Friday, April 13, 2012

The Purple Hooded Ninja...
Because "The Purple Hooded Man" doesn't sound as fierce.

This week we have chosen to go waaAAAaaay back in the annals of Martial Arts Movie history to review a little known early Japanese film, The Purple Hood Man/Purple Hooded Ninja. Which is the correct name? I have no idea, and so most of the signs, credits, and part of the dialogue are out of my grasp. However, because the "History of the Ninja: 10 pack" box set calls it "The Purple Hooded Ninja"...this is what we're going to go with.

Now, this is a significantly older film and there isn't much information on it with regard to its exact date of production, who stars in it, who directed it, etc. HOWEVER, after significant searching we were able to ascertain that this is the 1958 production of "The Purple Hooded Man", starring Katakoka Chiezo, Satomi Kotaro, and Tsukigata Ryunosuke... none of whom we are familiar with, and was directed by Onishi Hideaki.

MJ and the dueling Ninja's of sweetness
Now, before we get too far in this week's installment of Punch In the Neck, we need to warn you that generalized goofiness unfolded, and we started watching the film on a mega sugar high as a result of the Ninjalicious Ninja cupcakes we put together.

After about two or three of those bad guys, we had to crack out the Ninja-stashery unit (aka, Gladware), and house our army of sweet, sweet Ninja until another day.

OK... so onto this classic Ninja-esque movie of 1950's Japanese finery.

Our film opens in the year 1787. I believe this whole thing is in reference to the end of a famine that ran from 1782-1787. The famine was cause by a volcanic eruption, and ended up causing both wide spread famine, foraging, and cannibalism. True story. The Shogun at the time were pretty much useless, and that's depicted fairly well in this film.

We walk in on a scene where the "Shogun Mantle", if there is one, is being passed on from the recently deceased leader (Lord Owari) to the newly appointed Shogun (Lord Tanuma), aka "Senior Bad-Guy", via the Elder Counsel. Because this is a highly technical Japanese film FILLED with characters with really long names and very fast subtitles. So, we're going to stick with names like "Senior Bad-Guy" and "Banditos".. because that's the cupcakes talkin'.

SO, the new guy gets appointed. Shifty eyed guy to his left states that the death of the "Man Formerly Known As Shogun" was suspicions. Talking/Shouting erupts... we thought FOR SURE there was going to be a "Yo' MAMA" moment just four minutes in. But, the scene closes with the guys wearing enormous shoulder pads. 

Senior Bad-Guy retires to his quarters only to be "bombarded" by the requests of  "the people". (Pesky Greedy Merchants and Commoners that pay your wages...) He is obviously inconvenienced with his job. It really cuts into his laying around time. HOWEVER, he chooses to get up and greet his minions, whereupon they talk generalized business regarding non-specified "stuff and things". Just then, a new character enters named Kaku. Who is this man? Why has he arrived and interrupted this generalized BS session?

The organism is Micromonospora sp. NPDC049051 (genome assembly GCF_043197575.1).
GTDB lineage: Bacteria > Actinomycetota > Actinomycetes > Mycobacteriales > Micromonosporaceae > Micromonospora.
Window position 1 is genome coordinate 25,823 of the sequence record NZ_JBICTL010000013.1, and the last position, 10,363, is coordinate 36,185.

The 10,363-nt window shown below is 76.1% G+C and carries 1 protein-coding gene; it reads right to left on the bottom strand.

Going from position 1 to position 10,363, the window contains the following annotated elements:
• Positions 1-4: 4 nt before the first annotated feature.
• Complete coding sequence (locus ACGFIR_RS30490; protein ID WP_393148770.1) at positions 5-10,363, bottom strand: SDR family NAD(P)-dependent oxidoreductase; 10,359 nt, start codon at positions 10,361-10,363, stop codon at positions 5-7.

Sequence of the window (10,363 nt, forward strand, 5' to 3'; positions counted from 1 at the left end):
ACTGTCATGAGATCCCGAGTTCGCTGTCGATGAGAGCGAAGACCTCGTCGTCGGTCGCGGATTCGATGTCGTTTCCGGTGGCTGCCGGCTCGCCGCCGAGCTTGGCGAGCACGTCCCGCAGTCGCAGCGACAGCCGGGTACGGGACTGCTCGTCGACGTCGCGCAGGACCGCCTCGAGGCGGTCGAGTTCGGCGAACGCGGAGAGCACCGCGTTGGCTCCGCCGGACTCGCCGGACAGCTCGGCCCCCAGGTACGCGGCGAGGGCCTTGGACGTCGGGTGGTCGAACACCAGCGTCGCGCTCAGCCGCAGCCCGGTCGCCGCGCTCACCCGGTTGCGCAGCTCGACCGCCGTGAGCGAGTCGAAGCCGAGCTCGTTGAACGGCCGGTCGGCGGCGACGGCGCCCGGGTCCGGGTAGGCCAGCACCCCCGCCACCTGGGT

We have no idea at this time. However, he thinks it's a good idea to hold a super, highly secretive conversation with Senior Bad-Guy behind that sliding paper wall. Yes men... the walls are LITERALLY made of paper in this house. And guess what? I'm pretty sure the three merchants heard what you said! You guys are OBVIOUSLY not Ninja.

Insert the next scene with darkly dressed, hooded guys creeping around. They are obviously Ninja. They sneak up on their unsuspecting prey, who is one of the merchants from the previous scene... I think. If this is the case, then Kaku is the gunman...errr... I mean swordsman who does the deed. As they begin to make their slow-motion escape from the victim's home, they meet... (Insert dramatic DUN, DUN, DUUUUUUN...)

(No, not Ninja. Just a man according to him)

Naturally, a fight ensues and the Ninja Banditos are beaten. Of course, rather than saying "RUN" or "RETREAT", they say "WITHDRAW!" What... are you going to the bank next? Purple Hooded Man is left in the courtyard.

The next scene involves and angry mob of Japanese peons begging for their daily rice. Remember, this is at the end of a famine. These folks are hungry. The two merchants who lettered the "No Rice Today" sign sit back and chuckle at their power and the insane profits they've been earning. 

YOU LAUGH NOW DUDES, But just you wait...

Best... Prank... E-V-E-R!!!
 Yes. The Purple Hooded Man totally messes with them and makes it so that they will be awakened at 5AM by the angry, hungry, potentially cannibalistic mob. Well played Purple Hooded Man. Well Played. This naturally pisses the merchants off, and they call for the police to catch the joker and punish him. However, no sooner than the clerk runs off than... (DUN, DUN, DUUUUUUNN)

 Yup. You got it. He lays down the "YOU OUGHTTA BE ASHAMED OF YOURSELF YOUR GREEDY PIG" speech, followed by the command to open the storehouse as the gong in the background strikes 5AM. The merchant gets tied up and the storehouse is emptied by the Peons... I mean Peasants as the Purple Hooded Man holds the house hostage.

Ok. So let's just recap what's going on:
  • Senior Bad-Guy takes over
  • His Banditos are Ninja
  • The People are starving due to famine and corrupt government
  • The Purple Hooded Man is like Robin Hood... except he wears purple.

OK. Let's move forward. The remaining merchants, after nearly peeing themselves over their colleagues losses, have sought out Kaku and his henchmen at a Japanese restaurant, willing to pay them to provide protection at their mansions so that they are not susceptible to the attacks of The Purple Hooded Man. The Banditos collective get up and leave in order to go and protect the mansions, leaving the rice merchant alone with his Geisha, when all of a sudden... (DUH, DUH, DUUUUUUH)

Now, it is by this time that, 10 minutes into the film, that we are beginning to:
1) Wonder why his hero identity isn't obvious by now. He's a man. He's wearing a purple hood. All of the other merchants have been roughed up by the Purple Hooded Man. A little deductive reasoning should clear up any confusion.

2) Realize why he is NOT in fact a Ninja, despite the title on the American release. Whenever he enters a room, he makes a loud "DUH, DUH, DUUUUUH" orchestral sound. I'm just sayin'.